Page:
Tuesday, 4 February 2014

Questions (611)

Terence Flanagan

Question:

611. Deputy Terence Flanagan asked the Minister for Health if his attention has been drawn to a report (details supplied) which highlighted that the influential Chamber of Commerce of the United States of America in Washington has joined the lobbying campaign against proposals by his Department to ban tobacco advertising on cigarette packets; and if he will make a statement on the matter. [5397/14]

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Written answers (Question to Health)

As the Deputy will know, and as I have made clear on a number of occasions, I am fully aware that there will be a range of interests which will oppose the introduction of the Public Health (Standardised Packaging of Tobacco) Bill 2013. However, as the Deputy will also be aware, Government approval was received on 19 November 2013 for the publication of the General Scheme of the Bill and to proceed with the drafting of the legislation based on this General Scheme.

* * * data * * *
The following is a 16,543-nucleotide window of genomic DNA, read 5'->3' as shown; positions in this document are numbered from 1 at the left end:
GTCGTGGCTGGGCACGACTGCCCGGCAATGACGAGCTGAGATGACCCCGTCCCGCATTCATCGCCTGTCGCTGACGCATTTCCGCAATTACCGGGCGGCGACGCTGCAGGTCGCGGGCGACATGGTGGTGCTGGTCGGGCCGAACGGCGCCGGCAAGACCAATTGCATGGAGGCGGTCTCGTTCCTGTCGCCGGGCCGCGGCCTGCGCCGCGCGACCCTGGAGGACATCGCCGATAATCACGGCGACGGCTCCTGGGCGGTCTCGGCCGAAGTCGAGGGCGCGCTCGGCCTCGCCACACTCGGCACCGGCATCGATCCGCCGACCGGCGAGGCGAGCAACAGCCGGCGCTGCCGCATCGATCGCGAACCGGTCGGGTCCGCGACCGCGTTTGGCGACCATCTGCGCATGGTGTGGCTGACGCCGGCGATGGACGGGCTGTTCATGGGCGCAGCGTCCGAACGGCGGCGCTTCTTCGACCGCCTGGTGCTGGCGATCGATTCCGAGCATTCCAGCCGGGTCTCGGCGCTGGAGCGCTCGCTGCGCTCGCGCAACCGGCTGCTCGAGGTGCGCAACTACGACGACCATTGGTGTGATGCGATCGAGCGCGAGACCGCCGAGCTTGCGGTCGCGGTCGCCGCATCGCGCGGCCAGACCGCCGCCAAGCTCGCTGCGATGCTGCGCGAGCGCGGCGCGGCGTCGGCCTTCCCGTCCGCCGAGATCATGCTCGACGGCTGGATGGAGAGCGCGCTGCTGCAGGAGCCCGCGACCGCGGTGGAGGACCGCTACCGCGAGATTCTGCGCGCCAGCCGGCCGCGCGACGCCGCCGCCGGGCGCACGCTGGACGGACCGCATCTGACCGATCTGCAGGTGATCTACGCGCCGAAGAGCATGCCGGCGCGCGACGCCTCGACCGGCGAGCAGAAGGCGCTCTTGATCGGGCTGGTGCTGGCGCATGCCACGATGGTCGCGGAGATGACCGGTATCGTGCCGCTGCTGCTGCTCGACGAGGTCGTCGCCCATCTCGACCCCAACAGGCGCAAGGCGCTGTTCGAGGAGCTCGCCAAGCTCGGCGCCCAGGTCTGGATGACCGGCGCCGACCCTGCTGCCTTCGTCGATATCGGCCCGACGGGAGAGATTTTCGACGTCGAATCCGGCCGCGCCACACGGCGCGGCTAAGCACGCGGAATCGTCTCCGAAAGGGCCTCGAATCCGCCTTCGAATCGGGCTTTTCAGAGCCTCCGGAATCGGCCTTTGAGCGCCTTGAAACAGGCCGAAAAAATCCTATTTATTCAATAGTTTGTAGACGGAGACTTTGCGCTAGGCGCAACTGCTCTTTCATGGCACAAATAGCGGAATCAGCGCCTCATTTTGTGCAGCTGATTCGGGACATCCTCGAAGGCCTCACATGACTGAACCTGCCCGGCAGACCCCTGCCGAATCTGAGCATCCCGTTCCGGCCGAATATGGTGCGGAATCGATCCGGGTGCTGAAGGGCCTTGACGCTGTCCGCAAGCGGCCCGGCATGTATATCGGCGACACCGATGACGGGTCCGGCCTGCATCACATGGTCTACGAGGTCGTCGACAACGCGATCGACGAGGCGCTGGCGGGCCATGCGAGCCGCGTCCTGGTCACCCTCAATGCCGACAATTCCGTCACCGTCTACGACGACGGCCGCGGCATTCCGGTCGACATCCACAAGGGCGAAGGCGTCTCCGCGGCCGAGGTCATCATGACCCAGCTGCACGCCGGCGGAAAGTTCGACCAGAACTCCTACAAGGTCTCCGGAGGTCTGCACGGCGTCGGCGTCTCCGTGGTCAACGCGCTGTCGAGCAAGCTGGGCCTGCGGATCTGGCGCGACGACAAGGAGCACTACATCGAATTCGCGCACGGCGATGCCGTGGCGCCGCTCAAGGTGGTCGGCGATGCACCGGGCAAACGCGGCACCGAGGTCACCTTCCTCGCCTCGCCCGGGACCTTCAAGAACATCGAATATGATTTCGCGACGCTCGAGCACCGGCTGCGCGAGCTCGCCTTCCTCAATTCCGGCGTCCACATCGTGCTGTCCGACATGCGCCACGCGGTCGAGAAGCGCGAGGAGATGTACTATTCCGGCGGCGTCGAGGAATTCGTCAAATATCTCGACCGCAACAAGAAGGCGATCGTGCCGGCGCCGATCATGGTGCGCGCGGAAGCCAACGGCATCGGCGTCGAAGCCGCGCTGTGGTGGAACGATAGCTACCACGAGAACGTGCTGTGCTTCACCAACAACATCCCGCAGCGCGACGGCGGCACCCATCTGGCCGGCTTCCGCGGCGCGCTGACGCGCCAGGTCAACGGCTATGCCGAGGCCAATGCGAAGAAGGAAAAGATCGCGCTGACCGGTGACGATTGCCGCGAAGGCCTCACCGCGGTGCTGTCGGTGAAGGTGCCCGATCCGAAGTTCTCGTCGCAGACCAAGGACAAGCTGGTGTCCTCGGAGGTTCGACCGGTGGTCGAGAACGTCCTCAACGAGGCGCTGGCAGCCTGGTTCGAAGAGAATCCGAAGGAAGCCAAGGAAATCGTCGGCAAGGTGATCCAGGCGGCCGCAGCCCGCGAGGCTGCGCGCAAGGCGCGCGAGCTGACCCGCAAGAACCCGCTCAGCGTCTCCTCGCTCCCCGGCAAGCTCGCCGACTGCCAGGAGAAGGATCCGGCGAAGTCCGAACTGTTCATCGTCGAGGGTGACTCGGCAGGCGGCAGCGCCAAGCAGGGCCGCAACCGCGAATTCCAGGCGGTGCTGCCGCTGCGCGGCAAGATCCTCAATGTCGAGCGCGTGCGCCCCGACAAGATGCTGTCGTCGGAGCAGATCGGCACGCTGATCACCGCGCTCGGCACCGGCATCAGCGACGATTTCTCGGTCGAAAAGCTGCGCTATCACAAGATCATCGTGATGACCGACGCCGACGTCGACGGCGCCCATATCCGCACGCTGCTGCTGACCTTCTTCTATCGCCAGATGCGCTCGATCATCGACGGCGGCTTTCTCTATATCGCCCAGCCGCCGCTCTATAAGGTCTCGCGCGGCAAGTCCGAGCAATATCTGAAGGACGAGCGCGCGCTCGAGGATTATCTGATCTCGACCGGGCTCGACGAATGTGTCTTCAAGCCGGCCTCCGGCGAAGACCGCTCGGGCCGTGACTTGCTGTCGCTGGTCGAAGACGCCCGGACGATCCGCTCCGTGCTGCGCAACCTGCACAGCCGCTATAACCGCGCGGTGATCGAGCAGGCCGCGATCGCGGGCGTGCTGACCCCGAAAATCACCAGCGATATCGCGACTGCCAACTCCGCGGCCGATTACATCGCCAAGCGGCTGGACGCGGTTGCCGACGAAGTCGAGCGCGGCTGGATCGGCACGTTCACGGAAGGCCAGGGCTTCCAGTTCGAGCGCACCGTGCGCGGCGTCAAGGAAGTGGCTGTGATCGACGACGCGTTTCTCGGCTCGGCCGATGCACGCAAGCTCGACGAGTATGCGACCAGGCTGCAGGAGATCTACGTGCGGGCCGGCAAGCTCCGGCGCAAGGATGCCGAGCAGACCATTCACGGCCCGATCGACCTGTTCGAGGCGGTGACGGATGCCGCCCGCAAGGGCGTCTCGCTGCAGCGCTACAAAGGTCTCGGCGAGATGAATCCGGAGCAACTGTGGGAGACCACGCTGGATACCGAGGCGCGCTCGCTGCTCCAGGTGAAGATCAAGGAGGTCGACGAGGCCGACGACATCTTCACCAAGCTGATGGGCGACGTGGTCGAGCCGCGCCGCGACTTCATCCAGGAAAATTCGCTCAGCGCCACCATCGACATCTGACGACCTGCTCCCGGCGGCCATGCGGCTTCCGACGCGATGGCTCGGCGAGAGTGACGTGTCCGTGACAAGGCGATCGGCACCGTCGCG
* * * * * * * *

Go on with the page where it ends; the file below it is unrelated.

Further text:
There is a wealth of evidence on the effects of tobacco packaging in general and on perceptions and reactions to standardised packaging which supports the introduction of the measure. Research shows that standardised packaging will:

- Increase the noticeability, recall and impact of health warning messages;

- Reduce the ability of packaging to mislead consumers to believe that some products may be less harmful than others; and

- Reduce the attractiveness of the tobacco product, for both adults and children.

Finally, I would like to point out to the Deputy that tobacco consumption is today the greatest single cause of preventable illness and premature death in Ireland, killing over 5,200 people a year; that smokers die on average 10 years sooner than non-smokers; that one in every two children who experiment with cigarettes goes on to become a smoker, and that one in every two of them will die from a tobacco related disease. In this context, my priority is to reduce the consumption of tobacco across the board, to meet our policy target of making Ireland tobacco free (i.e. with a smoking prevalence rate of less than 5%) by 2025.